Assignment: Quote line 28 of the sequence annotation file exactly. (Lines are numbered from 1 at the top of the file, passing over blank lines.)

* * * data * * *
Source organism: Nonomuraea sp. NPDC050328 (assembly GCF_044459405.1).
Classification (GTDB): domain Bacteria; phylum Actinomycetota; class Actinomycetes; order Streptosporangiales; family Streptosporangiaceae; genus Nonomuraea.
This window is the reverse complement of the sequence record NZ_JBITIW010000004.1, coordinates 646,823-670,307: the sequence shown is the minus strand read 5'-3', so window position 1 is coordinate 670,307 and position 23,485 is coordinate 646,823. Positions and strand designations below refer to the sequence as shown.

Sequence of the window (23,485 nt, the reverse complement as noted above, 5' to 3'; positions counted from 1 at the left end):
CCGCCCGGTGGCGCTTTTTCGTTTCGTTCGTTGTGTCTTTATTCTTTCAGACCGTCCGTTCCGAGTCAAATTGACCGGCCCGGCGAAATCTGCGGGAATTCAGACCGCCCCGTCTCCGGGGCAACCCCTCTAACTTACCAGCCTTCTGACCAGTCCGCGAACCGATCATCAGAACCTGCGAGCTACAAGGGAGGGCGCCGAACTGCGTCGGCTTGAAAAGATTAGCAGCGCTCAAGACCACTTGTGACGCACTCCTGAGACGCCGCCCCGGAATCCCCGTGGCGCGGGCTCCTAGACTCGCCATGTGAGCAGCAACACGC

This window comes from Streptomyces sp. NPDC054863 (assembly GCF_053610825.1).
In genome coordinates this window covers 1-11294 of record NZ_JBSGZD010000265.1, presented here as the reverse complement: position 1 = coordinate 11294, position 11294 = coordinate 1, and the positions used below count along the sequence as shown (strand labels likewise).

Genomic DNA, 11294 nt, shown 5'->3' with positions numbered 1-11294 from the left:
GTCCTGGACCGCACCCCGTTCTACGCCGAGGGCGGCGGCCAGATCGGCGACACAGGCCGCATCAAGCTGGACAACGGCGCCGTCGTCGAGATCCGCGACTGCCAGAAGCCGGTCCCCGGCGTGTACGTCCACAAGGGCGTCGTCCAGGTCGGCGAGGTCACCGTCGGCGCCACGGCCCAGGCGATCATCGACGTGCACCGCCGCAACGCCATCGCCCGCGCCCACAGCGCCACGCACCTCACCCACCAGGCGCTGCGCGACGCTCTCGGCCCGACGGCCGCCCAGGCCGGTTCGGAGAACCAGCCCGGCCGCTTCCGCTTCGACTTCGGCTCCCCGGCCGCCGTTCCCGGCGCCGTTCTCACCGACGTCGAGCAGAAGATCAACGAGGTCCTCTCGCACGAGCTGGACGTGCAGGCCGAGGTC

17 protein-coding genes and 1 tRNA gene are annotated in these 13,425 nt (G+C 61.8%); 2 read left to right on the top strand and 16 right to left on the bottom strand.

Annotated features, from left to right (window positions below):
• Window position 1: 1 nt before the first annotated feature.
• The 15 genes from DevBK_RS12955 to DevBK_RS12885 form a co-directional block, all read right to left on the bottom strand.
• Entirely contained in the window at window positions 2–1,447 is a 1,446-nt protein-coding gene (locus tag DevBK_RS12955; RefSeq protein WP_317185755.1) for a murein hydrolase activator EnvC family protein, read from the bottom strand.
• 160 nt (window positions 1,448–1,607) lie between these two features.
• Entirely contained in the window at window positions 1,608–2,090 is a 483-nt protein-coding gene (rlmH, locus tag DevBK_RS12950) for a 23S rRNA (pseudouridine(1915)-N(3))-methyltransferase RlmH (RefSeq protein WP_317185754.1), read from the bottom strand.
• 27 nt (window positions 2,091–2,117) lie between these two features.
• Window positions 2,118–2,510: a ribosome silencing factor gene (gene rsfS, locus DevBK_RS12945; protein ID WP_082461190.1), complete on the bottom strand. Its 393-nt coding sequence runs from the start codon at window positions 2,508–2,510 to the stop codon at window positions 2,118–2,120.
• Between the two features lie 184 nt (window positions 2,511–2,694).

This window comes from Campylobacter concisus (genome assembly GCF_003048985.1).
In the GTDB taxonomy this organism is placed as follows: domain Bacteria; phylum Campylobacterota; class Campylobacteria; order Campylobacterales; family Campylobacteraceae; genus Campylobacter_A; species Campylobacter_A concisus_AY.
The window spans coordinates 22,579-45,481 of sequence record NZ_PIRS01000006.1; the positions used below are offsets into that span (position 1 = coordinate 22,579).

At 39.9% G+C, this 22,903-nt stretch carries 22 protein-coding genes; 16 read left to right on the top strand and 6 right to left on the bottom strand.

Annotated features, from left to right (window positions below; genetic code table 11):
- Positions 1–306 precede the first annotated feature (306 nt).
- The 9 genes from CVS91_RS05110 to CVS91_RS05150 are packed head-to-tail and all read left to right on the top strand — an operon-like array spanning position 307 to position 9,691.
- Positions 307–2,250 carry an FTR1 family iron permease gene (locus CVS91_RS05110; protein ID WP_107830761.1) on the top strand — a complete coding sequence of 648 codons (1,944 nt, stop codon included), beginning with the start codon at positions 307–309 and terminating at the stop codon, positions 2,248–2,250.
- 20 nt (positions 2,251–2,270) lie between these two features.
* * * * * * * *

- 20 nt (positions 2,251–2,270) lie between these two features.